Distinguished Speakers Series Set08.08.2005 | Campus and CommunityWinona LaDuke, Green party presidential candidate Ralph Nader's running mate in 1996 and 2000, will speak as part of the University of Dayton's 2005-'06 Distinguished Speakers Series.
All events are free and open to the public.
LaDuke will speak at 8 p.m. Monday, March 6, in the Kennedy Union ballroom. LaDuke was nominated by Time as one of America's 50 most promising leaders under 40. She also shared Ms. Woman of the Year honors with the music duo Indigo Girls and was a winner of the Reebok Human Rights award.
LaDuke is the program director of Honor the Earth and the founding director of the White Earth Land Recovery Project. Her speech is co-sponsored by UD's Diversity Lecture Series.
The series begins at 9:30 a.m. Saturday, Aug. 20, in the Frericks Center. David Hilfiker, author of Urban Injustice: How Ghettos Happen, will address nearly 2,000 first-year University of Dayton students as part of their orientation activities. All first-year students have been reading his book during the summer.
Hilfiker has traveled to Iraq with two groups to nonviolently challenge the economic warfare being waged by the United States against the people of Iraq. He has served more than 20 years in Washington, D.C., clinics, including a medical recovery center for homeless men and a hospice for formerly homeless men dying of AIDS. Hilfiker travels the country speaking about medicine and justice and argues that universal health coverage is part of the nation's prescription for ending poverty.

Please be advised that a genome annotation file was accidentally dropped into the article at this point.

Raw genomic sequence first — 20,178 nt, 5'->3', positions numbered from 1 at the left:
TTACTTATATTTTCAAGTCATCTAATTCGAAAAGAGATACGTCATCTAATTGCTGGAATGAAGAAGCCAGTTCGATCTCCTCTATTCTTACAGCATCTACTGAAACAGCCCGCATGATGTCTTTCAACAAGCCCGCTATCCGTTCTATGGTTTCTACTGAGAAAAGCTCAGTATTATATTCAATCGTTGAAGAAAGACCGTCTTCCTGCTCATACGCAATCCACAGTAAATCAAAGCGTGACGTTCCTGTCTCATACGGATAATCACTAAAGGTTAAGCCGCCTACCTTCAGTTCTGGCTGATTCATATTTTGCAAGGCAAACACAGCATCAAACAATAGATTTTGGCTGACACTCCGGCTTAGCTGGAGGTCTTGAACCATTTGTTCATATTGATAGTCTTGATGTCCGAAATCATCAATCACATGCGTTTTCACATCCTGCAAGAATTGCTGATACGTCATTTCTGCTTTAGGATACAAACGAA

Other speakers include:
Yareli Arizmendi and Sergio Arau, husband and wife actors, activists and writers; 8 p.m., Oct. 3, Kennedy Union ballroom.
Clifford Tabin, Harvard medical school professor of genetics; 4:30 p.m., Oct. 6, Science Center.
Laurie Garrett, New York Newsday medical and science writer and the only writer to ever win the Peabody, Polk and Pulitzer journalism awards, 8 p.m. Tuesday, Feb. 21, Kennedy Union ballroom.
Arizmendi, a guest star of TV shows "24," "NYPD Blue" and "Chicago Hope," has worked with public awareness campaigns against child abuse, AIDS and lead poisoning. Arau is the writer, producer and editor of the hit independent feature film "A Day Without a Mexican."
Tabin's research on the genetic basis for embryological development won the Annual Prize in Molecular Biology from the National Academy of Arts and Sciences. Tabin's presentation, "Why Your Heart is on the Left and Not on the Right," also is part of the biology department's speakers series.
"Our lab studies how embryos achieve their organization and pattern as they develop," Tabin said. "(In an embryo), cells on the left are mirror images of those on the right. Our lab and others have explained how this symmetry is broken (the same way) in each individual, such that organs end up on the proper side.
Garrett is the best-selling author of The Coming Plague: Newly Emerging Diseases in a World Out of Balance and Betrayal of Trust: The Collapse of Global Public Health. She is an expert on global health with a focus on newly emerging and re-emerging diseases, as well as public health and the effects on foreign policy and national security.
Garrett has appeared on "ABC Nightline," "The Jim Lehrer NewsHour," "The Oprah Winfrey Show," and NBC's "Dateline."
UD's Distinguished Speakers Series is sponsored by the Office of Student Involvement and Leadership.
For more information on the Distinguished Speakers Series at the University of Dayton, please contactLou Talbott at (937) 229-4114 or visit www.udayton.edu/~dss. To request an interview with one of the speakers, please contact Shawn Robinson at (937) 229-3391.